“All I wanted was for the public to be able to have a say in how they are governed,” he said. “That is a milestone we left a long time ago. (Barton Gellman interview, published Dec. 23, 2013)
In an interview with Time conducted via e-mail in early December, Snowden explained his answers to those big questions, even as he allowed for the fact that the U.S. public he sees himself serving may not ultimately agree. The privacy of regular citizens, he believes, is a universal right, and the dangers of mass surveillance litter the dark corners of the 20th century. “The NSA is surely not the Stasi,” he argued, in reference to the notorious East German security service, “but we should always remember that the danger to societies from security services is not that they will spontaneously decide to embrace mustache twirling and jackboots to bear us bodily into dark places, but that the slowly shifting foundation of policy will make it such that mustaches and jackboots are discovered to prove an operational advantage toward a necessary purpose.” Snowden’s hope, he continued, is that the disclosure will force five distinct civic bodies—the public, the technologist community, the U.S. courts, Congress and the Executive Branch—to reconsider the path ahead. “The President,” Snowden wrote, “could plausibly use the mandate of public knowledge to both reform these programs to reasonable standards and direct the NSA to focus its tremendous power toward developing new global technical standards that enforce robust end-to-end security, ensuring that not only are we not improperly surveilling individuals but that other governments aren’t either.”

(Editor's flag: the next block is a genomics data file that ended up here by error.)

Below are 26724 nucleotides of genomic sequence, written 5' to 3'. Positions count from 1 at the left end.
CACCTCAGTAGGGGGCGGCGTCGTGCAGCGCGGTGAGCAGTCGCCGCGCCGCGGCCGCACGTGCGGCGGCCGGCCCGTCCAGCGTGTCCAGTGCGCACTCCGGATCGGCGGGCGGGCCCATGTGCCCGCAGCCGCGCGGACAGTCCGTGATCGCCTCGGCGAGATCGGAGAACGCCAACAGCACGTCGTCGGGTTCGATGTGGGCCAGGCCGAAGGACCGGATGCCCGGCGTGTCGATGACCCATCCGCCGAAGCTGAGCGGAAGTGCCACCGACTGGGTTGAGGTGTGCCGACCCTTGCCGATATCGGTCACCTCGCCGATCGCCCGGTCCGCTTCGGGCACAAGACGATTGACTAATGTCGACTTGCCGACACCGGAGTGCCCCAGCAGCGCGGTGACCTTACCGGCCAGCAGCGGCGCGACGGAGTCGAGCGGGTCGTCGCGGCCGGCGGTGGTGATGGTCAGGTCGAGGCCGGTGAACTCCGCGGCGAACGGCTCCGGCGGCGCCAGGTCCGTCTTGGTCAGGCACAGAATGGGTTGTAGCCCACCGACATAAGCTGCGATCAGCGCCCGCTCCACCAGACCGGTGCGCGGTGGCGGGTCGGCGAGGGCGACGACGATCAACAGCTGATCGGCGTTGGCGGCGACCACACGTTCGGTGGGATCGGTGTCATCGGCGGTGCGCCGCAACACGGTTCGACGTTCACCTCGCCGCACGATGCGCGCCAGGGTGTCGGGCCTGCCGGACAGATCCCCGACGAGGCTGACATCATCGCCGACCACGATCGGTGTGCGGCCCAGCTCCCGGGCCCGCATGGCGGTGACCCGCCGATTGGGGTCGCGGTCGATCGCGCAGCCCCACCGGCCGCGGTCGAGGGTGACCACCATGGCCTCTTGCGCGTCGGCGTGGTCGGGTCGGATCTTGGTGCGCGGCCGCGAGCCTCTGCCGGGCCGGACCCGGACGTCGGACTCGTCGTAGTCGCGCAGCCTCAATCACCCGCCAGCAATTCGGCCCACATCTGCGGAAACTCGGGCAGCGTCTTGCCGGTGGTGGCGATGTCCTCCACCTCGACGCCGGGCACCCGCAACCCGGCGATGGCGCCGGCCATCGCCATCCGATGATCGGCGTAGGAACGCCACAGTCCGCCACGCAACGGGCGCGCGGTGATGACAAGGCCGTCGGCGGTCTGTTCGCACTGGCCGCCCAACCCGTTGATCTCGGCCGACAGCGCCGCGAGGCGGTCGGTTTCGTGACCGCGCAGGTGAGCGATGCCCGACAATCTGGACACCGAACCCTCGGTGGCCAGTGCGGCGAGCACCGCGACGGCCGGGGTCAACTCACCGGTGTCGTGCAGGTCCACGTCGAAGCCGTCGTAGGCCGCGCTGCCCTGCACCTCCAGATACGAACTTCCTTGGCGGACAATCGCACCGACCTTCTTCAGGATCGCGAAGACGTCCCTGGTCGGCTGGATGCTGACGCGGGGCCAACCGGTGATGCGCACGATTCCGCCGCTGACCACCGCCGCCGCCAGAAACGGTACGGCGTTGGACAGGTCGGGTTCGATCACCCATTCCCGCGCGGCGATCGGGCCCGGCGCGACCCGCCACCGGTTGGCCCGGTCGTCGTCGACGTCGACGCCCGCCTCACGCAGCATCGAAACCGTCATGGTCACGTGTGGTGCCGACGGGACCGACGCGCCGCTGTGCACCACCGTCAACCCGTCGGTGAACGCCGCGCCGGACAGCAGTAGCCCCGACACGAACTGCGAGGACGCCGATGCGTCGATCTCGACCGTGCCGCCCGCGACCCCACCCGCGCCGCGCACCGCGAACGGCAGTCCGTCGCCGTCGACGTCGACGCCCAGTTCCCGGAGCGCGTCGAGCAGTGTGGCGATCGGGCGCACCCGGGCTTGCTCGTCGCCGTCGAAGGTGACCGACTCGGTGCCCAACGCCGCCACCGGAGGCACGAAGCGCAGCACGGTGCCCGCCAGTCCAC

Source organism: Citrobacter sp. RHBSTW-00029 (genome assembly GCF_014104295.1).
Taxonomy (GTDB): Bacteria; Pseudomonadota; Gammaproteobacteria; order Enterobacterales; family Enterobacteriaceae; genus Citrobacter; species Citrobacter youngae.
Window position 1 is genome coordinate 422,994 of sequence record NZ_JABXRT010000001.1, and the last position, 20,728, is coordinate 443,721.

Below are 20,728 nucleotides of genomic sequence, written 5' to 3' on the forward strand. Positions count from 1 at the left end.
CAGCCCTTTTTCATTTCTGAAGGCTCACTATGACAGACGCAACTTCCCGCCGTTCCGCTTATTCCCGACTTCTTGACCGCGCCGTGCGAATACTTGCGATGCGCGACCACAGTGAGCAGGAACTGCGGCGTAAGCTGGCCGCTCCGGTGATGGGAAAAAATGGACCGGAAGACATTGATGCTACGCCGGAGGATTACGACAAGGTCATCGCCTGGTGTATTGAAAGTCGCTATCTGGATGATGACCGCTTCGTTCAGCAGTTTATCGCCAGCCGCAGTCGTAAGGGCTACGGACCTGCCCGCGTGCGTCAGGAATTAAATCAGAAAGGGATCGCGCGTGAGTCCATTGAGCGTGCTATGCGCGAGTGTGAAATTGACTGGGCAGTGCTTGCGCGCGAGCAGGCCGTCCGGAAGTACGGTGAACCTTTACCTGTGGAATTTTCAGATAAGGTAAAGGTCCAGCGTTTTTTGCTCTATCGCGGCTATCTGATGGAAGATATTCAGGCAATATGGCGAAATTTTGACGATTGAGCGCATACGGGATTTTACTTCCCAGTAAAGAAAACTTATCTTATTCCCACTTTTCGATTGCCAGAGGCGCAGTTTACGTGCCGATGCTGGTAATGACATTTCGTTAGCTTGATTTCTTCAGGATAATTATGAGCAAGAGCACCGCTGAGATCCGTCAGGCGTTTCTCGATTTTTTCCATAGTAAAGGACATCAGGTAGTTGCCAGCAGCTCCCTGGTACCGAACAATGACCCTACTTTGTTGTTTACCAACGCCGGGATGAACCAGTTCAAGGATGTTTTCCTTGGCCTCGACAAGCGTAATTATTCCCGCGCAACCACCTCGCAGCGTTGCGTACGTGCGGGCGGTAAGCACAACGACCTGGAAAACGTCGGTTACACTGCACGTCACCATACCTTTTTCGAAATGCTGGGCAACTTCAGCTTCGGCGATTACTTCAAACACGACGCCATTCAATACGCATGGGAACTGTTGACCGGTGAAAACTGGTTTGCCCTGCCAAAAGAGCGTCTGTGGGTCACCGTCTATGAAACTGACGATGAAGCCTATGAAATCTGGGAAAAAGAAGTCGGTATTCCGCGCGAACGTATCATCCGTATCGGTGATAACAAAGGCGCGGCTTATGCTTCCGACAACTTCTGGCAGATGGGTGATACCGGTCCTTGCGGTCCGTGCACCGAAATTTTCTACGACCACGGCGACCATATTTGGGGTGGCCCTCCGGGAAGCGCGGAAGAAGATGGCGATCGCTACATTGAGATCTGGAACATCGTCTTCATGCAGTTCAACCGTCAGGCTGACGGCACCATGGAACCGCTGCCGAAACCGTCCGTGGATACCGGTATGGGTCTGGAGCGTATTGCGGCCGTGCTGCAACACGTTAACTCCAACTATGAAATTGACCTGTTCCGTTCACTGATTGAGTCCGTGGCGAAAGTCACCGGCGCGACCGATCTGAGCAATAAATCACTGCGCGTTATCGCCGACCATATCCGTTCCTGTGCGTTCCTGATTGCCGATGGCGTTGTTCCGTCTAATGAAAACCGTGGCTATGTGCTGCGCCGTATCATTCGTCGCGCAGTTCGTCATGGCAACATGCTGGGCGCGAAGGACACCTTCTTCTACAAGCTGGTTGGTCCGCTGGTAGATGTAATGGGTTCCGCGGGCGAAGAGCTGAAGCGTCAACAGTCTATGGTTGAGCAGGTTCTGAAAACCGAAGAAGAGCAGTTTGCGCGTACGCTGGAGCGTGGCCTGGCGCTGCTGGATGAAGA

On Dec. 16, in a lawsuit that could not have gone forward without the disclosures made possible by Snowden, U.S. District Judge Richard J. Leon described the NSA’s capabilities as “almost Orwellian” and said its bulk collection of U.S. domestic telephone records was probably unconstitutional. The next day, in the Roosevelt Room, an unusual delegation of executives from old telephone companies and young Internet firms told President Obama that the NSA’s intrusion into their networks was a threat to the U.S. information economy. The following day, an advisory panel appointed by Obama recommended substantial new restrictions on the NSA, including an end to the domestic call-records program
While Edward Snowdens birth and brief childhood in North Carolina is a tremendous source of pride for us at Green Chapel, we do not believe it is particularly relevant to his acts as an American Patriot.
Edward Joseph Snowden, Born June 21 1983 in Elizabeth City, North Carolina